Disclaimer: This video is designed to be educational and informative, but it is not legal advice. Business, tax and estate planning law is constantly evolving and subject to change. Each situation is unique, and each case should be addressed to fit the unique situation.
This is the first in a series of six videos on succession planning for the owners of a closely held business. This video addresses personal issues for the business owner. In future segments, we will look at the business advisory team, documenting the business organization, timing of the business succession plan and, finally, financial matters.
If you are the owner of a closely held business, at some point you must begin to think of a succession plan. Your first step is to determine your personal goals. As the owner of a successful closely held business, a significant amount of your life has been devoted to developing and growing your business.
Much of your personal identity is tied up in the business. A succession plan will involve transferring the business to family members, co-owners, employees or outside parties unrelated to you, the business owner.
The common element in any business succession plan is that you, as the business owner, are no longer going to be intimately involved with the day to day operations of the business. This will be a dramatic, life changing event for you, the business owner.
The beginning point for a business succession plan is for you to consider your life style and goals separate from the business. What will you do during the 10 or more hours a day you formerly spent working in your business? What are other interests and activities you will pursue? Will you look at taking advantage of other business opportunities?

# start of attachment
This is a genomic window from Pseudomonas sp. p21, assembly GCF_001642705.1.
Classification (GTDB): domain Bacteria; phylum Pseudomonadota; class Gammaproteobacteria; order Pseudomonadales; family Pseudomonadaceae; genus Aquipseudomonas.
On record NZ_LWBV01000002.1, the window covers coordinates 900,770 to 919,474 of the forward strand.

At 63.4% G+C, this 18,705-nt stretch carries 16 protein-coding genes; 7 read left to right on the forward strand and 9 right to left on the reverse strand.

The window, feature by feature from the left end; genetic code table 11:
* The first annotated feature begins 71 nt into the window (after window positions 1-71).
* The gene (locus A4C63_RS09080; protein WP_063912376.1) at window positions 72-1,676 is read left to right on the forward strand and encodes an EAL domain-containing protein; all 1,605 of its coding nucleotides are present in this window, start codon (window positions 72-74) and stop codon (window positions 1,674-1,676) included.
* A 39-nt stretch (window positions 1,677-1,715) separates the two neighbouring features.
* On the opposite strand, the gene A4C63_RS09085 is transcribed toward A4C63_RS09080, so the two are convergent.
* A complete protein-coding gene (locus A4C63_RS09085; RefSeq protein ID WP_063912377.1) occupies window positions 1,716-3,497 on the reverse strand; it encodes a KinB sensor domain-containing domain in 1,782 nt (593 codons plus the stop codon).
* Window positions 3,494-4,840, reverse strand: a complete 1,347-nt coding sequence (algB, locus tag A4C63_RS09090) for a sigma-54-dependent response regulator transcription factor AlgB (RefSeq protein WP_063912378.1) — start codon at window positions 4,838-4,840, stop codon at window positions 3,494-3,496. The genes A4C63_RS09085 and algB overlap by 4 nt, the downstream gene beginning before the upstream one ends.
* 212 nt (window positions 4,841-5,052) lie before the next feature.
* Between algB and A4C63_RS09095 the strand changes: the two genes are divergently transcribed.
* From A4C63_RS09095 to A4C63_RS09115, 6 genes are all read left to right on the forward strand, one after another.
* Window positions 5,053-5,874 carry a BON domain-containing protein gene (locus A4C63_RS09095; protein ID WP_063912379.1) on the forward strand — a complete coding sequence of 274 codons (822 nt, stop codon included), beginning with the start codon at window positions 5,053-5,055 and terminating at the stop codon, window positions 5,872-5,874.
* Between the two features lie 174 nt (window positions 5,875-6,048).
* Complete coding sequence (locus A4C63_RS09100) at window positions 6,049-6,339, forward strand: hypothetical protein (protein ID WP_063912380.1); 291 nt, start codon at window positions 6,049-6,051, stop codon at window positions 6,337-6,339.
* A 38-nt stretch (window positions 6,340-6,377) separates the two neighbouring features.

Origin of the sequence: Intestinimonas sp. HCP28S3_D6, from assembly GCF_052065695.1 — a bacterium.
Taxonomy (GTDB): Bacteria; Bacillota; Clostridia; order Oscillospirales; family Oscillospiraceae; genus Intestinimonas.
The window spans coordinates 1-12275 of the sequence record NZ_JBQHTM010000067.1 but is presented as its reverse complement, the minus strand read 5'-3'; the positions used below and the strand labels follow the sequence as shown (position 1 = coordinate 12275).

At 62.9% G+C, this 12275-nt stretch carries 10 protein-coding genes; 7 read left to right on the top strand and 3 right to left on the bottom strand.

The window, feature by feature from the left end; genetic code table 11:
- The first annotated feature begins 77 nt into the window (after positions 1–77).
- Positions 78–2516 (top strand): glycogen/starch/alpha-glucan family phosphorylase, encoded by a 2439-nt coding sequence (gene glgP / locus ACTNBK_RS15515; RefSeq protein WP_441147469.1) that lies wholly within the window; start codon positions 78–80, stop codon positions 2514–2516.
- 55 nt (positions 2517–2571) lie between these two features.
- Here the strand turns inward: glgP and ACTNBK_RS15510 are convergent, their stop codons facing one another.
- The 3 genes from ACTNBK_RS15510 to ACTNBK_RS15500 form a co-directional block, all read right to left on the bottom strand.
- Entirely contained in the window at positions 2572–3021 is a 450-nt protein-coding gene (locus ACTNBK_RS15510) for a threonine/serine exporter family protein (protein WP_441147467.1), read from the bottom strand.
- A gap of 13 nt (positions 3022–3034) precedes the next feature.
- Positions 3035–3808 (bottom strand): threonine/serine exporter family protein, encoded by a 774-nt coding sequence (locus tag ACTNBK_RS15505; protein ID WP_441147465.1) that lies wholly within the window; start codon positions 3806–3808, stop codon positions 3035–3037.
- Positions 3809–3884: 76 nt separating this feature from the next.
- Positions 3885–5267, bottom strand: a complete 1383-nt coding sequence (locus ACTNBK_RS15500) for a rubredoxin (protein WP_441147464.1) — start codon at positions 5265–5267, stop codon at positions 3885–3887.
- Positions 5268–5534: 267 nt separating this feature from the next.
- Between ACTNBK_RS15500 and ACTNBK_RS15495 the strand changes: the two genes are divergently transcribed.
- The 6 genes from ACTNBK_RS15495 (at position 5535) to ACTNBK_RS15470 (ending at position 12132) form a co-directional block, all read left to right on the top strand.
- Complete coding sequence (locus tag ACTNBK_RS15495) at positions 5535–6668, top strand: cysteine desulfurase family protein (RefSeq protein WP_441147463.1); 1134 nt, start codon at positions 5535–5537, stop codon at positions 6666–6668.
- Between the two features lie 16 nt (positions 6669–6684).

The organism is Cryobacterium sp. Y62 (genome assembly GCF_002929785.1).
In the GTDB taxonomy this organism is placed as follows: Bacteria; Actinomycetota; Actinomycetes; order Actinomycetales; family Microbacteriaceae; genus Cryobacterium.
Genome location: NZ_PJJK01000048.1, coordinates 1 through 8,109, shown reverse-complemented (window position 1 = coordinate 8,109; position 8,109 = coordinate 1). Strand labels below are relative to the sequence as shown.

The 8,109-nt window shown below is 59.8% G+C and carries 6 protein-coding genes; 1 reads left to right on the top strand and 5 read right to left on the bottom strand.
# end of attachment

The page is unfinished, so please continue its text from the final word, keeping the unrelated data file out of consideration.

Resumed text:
Will you change the region where you live to a more favorable climate, both for weather and income taxes? Where do other members of your family reside and do you want to be in the same area? Do you want to step back from work completely or do you want to continue to engage in some work activity with your former business, as an employee for another business, or engage in a new business venture?
Another factor to consider is how much of the benefits you enjoy flow through your business, such as vehicles, real estate, club memberships, travel, meals and entertainment. Many, if not all, of these benefits may change in character or disappear once you sell the business.
In addition, they may be paid for with after tax dollars rather than deducted as business expenses. Speaking of dollars, what amount of income is going to be sufficient to support the lifestyle you want to enjoy once you are no longer receiving income and other benefits from your business? What will your monthly and annual budget look like?
These are just some of the factors you need to consider as you begin to establish a succession plan for your business. Before you begin to look at the plan for the business, you need to look at what the plan is for you.